UPDATE 2-China gets back to trade surplus, narrowly

* China posts $1.7 bln trade surplus in April

* Exports up 30.5 pct y/y, rise 11.4 pct from March adj

* Imports up 49.7 pct y/y, up 6.9 pct from March adj

* Economists had expected second straight trade deficit

* Data do little to ease Beijing’s worry about global
economy

* Chart: http://link.reuters.com/zeh43k

(Adds quotes, m/m growth figures)

By Langi Chiang and Lee Chyen Yee

BEIJING, May 10 (BestGrowthStock) – China returned to familiar
territory by posting a trade surplus in April, but exports only
narrowly topped imports, providing limited comfort for
policymakers fearful of another round of global economic
turmoil.

China recorded a $1.7 billion trade surplus last month,
defying expectations for a second straight deficit after
March’s $7.2 billion shortfall.

But if a trade surplus is the normal state of affairs for
the world’s largest exporting nation, the new normal could be
smaller surpluses, reflecting China’s growing domestic demand
and the relatively frail health of the world’s other major
economies.

Exports rose an annual 30.5 percent in April, topping
forecasts for 28.9 percent growth. Imports were up 49.7 percent
from a year earlier, compared with predictions for a 53.8
percent increase.

“Expectations for yuan appreciation will continue to exist,
but April’s strong export figure alone will not have a big
impact on timing,” said Sun Wencun, an economist with CITIC
Securities in Beijing.

China has frozen its currency against the dollar since
mid-2008, trying to cushion its exporters from the global
financial crisis.

Speculation had swirled in recent weeks that it was only a
matter of time before Beijing let the exchange rate resume
appreciation, but many analysts believe that international
jitters in the wake of Greece’s debt crisis could stay its
hand.

“These (trade) numbers largely pre-date the escalation of
the euro-area sovereign debt crisis and the sharp sell-off in
the euro, so it is still too soon to tell whether we will see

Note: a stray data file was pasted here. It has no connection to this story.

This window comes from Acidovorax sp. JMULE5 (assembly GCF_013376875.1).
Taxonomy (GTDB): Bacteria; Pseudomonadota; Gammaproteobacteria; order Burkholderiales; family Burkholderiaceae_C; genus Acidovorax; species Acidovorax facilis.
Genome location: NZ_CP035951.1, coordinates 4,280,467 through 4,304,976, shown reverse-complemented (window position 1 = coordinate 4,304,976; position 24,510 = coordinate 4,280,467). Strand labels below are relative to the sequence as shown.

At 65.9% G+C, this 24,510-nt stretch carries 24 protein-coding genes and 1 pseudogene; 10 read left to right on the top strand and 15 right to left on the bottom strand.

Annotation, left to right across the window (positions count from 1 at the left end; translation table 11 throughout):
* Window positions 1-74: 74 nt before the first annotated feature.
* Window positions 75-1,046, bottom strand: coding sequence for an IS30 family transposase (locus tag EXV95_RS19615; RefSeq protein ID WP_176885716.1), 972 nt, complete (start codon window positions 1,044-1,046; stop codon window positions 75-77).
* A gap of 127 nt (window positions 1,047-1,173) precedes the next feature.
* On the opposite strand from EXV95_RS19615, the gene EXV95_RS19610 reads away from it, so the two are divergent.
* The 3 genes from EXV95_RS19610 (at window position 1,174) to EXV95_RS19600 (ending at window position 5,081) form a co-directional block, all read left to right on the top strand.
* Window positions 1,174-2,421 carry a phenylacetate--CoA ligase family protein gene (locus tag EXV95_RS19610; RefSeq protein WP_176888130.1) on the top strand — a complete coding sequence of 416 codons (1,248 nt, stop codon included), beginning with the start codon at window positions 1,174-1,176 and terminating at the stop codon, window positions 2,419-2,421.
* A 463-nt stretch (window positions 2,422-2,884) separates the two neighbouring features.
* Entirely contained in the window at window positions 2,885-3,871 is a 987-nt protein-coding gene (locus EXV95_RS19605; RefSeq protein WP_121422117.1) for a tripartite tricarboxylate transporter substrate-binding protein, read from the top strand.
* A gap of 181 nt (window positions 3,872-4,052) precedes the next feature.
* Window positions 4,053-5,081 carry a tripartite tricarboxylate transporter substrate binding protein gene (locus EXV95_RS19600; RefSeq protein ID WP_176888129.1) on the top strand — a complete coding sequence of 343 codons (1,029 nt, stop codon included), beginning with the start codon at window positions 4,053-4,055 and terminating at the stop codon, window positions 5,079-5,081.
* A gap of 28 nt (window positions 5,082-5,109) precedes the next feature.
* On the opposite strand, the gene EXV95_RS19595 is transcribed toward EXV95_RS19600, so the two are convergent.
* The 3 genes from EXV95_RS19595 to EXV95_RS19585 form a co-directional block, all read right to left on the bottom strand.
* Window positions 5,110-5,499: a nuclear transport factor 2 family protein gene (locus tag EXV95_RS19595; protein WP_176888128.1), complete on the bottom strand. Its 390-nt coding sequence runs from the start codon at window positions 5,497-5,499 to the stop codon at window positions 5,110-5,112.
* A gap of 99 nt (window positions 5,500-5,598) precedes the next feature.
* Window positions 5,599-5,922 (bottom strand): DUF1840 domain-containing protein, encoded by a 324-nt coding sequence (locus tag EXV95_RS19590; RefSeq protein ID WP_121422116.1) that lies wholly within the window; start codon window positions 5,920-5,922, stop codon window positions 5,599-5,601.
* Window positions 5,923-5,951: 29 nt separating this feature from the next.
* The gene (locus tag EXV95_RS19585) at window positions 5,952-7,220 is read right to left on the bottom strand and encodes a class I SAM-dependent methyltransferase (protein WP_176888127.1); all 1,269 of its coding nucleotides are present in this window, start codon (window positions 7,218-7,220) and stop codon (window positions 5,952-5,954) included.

weaker European demand for Chinese exports in the months
ahead,” Brian Jackson, an economist with the Royal Bank of
Canada in Hong Kong, said in a note.

BACK TO SURPLUS

China’s leaders have said they want to be sure that
external demand has made a sustained recovery before unwinding
policies introduced at the height of the global credit crunch,
including the yuan’s de facto peg and a range of tax rebates
given to exporters.

But the world’s third-largest economy slipped into a trade
deficit in March — its first in six years — more because of
domestic vigour than external weakness.

With China growing 11.9 percent in the first quarter from a
year ago, its appetite for energy and raw materials has been
voracious.

April may prove something of an inflection point, with base
effects over the rest of the year likely to push export growth
rates higher, while the pace of import increases slows.

Exports rose 11.4 percent in month-on-month calendar
adjusted terms, while imports were up 6.9 percent, the Chinese
customs authority said.

Goldman Sachs economists Yu Song and Helen Qiao estimated
that on a seasonally adjusted annualised month-on-month basis,
exports grew around 25 percent and imports fell about 18
percent.

“We continue to believe the trade deficit (in March) was a
one-off event and the trade surplus will likely increase
throughout the year,” they said.

Grace Ng, an economist with J.P. Morgan in Hong Kong,
forecast that China would run a $100 billion trade surplus this
year, down from a $196 billion surplus in 2009.

“We’ve been saying that the March trade deficit was
temporary. We are looking for the full-year trade balance to
come back into a solid balance situation,” she said.

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UPDATE 2-China gets back to trade surplus, narrowly